This year is the centenary of the beginning of World War I, and the informal “Christmas Truce” that emerged in the trenches of Ypres, France. Many groups and politicians have called forth this reminder in their year-end appeals. In the midst of horrific barbarity, people can rise above gun-sights to share in the common humanity of people they’ve been told to fear, hate and kill. As Francis Tolliver immortalized that day:
“Soon one by one on either side walked into No Man’s land
With neither gun nor bayonet we met there hand to hand
We shared some secret brandy and we wished each other well
And in a flare-lit soccer game we gave ‘em hell.”
That those men returned to their fighting and killing shouldn’t diminish the import of this shining example of rising above the fray. As Martin Luther King Jr. put it when he spoke out strongly against the Vietnam war in 1967, “Even when pressed by the demands of inner truth, men do not easily assume the task of opposing their government’s policy, especially in time of war.”
In the final year of his life, King was continually reaffirming his deepening anti-war feelings. In 1967, in his final Christmas sermon, he articulated the principal tenet of World Beyond War: “Wisdom born of experience should tell us that war is obsolete.” He continued,
“We will never have peace in the world until men everywhere recognize that ends are not cut off from means, because the means represent the ideal in the making, and the end in process, and ultimately you can’t reach good ends through evil means, because the means represent the seed and the end represents the tree.”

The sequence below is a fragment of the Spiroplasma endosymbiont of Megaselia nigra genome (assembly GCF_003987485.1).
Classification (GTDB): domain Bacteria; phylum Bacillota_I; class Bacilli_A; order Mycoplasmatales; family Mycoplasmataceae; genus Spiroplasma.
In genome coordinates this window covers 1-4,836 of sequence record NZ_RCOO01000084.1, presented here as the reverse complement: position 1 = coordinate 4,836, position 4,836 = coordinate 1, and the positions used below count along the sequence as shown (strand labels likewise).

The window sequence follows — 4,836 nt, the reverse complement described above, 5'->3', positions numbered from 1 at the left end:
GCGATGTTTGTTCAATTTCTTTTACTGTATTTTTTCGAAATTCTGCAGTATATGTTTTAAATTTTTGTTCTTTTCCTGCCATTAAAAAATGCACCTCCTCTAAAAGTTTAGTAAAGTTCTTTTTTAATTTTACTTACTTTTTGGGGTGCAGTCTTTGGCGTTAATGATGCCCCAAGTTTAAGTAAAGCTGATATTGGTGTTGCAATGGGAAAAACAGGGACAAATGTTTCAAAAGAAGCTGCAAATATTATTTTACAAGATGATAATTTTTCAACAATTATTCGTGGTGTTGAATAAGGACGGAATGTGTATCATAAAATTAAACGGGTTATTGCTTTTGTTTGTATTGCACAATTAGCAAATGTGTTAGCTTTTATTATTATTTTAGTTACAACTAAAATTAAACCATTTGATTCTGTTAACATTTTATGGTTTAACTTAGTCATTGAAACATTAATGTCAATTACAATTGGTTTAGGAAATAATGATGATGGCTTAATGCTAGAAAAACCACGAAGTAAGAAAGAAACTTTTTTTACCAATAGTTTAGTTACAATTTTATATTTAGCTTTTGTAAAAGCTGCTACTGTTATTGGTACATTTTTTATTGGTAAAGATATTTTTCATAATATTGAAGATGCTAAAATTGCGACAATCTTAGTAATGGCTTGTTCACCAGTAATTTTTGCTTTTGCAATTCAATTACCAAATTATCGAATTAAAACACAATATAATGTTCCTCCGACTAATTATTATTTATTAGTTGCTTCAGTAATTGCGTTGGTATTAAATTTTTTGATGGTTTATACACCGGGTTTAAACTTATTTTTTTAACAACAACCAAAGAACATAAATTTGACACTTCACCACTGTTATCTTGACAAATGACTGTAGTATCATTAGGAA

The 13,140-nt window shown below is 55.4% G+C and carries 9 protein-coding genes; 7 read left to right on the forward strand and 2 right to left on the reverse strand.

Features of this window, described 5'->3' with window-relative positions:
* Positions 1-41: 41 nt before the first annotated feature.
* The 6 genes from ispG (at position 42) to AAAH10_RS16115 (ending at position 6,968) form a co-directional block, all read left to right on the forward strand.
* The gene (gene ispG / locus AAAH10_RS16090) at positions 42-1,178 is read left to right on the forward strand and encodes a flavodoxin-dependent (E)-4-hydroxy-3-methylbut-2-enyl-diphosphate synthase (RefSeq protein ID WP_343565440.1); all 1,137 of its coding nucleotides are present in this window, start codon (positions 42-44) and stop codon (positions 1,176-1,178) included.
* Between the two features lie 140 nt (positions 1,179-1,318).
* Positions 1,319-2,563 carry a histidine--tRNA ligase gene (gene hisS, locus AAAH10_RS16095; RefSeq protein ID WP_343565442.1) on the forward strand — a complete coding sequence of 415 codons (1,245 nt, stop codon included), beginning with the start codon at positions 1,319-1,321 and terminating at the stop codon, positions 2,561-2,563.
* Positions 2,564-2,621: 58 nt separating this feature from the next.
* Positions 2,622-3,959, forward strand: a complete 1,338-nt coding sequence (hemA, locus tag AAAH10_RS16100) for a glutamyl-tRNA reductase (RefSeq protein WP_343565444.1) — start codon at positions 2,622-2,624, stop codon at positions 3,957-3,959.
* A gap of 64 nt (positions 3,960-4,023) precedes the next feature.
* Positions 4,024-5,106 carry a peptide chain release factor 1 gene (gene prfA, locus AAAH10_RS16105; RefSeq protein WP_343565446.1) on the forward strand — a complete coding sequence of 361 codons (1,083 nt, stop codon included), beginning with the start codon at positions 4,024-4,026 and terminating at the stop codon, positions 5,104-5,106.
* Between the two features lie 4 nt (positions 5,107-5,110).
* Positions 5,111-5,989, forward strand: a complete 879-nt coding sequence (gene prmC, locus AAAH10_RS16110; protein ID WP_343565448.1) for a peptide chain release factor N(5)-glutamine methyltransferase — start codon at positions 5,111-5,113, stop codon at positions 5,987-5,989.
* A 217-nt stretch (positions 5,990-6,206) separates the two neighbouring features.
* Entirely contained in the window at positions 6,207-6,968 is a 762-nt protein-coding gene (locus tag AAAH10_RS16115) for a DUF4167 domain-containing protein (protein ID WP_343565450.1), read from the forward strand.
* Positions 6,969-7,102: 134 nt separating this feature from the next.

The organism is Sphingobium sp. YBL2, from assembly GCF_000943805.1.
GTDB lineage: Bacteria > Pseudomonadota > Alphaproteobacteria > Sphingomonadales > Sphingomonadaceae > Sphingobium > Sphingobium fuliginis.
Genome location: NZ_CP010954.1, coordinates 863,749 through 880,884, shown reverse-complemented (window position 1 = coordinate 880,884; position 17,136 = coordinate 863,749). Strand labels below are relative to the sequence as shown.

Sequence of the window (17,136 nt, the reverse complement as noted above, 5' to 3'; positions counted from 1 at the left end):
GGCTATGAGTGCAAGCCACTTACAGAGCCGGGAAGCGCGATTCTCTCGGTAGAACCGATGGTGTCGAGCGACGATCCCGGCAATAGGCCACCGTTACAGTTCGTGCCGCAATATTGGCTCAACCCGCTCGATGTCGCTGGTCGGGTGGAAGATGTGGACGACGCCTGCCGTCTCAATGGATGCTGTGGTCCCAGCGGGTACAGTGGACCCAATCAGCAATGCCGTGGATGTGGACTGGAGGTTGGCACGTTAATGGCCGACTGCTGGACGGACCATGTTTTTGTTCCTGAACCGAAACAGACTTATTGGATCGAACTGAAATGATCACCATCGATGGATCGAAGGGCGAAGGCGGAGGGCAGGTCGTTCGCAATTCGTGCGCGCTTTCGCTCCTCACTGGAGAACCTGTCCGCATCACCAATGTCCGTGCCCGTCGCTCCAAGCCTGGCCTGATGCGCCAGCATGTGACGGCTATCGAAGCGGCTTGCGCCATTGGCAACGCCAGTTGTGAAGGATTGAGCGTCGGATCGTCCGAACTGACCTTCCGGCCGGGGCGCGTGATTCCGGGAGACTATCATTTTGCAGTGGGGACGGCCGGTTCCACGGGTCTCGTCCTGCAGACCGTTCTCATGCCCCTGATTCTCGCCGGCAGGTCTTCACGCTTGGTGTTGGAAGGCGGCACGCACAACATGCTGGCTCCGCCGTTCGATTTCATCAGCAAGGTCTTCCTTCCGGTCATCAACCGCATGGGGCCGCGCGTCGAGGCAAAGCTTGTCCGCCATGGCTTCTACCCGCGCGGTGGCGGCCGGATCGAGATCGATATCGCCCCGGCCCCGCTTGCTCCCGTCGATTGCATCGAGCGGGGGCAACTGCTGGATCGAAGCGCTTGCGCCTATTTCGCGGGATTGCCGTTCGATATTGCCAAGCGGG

World Beyond War created a pledge which has received worldwide support as a wake up call for peace. We can’t piecemeal a campaign against the insanity of war, and myriad separate efforts exist confronting local centers of war-making. WBW is taking a long and pragmatic approach, pointing out the consistent failure of war to bring about justice and peace. In a sobering and yet uplifting essay (“Acts of Hope” 2003), Rebecca Solnit wrote : “It’s always too soon to go home. And it’s always too soon to calculate effect….We need a movement that doesn’t just respond to the evils of the present but calls forth the possibilities of the future. We need a revolution of hope.”
That sentiment inspires me to support WBW. It is developing a strategy to end all war and all preparedness for war. Successful diplomacy creates economic benefits for almost everyone, but those few who profit from war fan sparks of fear into flames of weapons fire. More generally and personally, it keeps me from withdrawing from activism. Like the line early in the Jewish teaching Pirket Avot (Teachings of the Parents): “You’re not obligated to finish the task, but nor are you free to desist.”
We all want a World Beyond War, but we can’t get there only fighting each war; the institution itself needs to be opposed. We all need to find a vantage point to see the forest for the trees.
I am only marginally employed at the moment. Still, I can’t help but share something with the many groups and networks that are inspiring creative actions as we challenge all the manifestations of MLK’s “triple evils” of racism, militarism and economic exploitation. Make an online donation; sign a pledge; get a t-shirt; send a check. Carry a World Beyond War banner. Be counted. Reject war in the most visible way you can imagine. You are not alone!
For a loving and justice-filled 2015,
Jim (See more at haberjim.wordpress.com or contact me at haber.jim via gmail)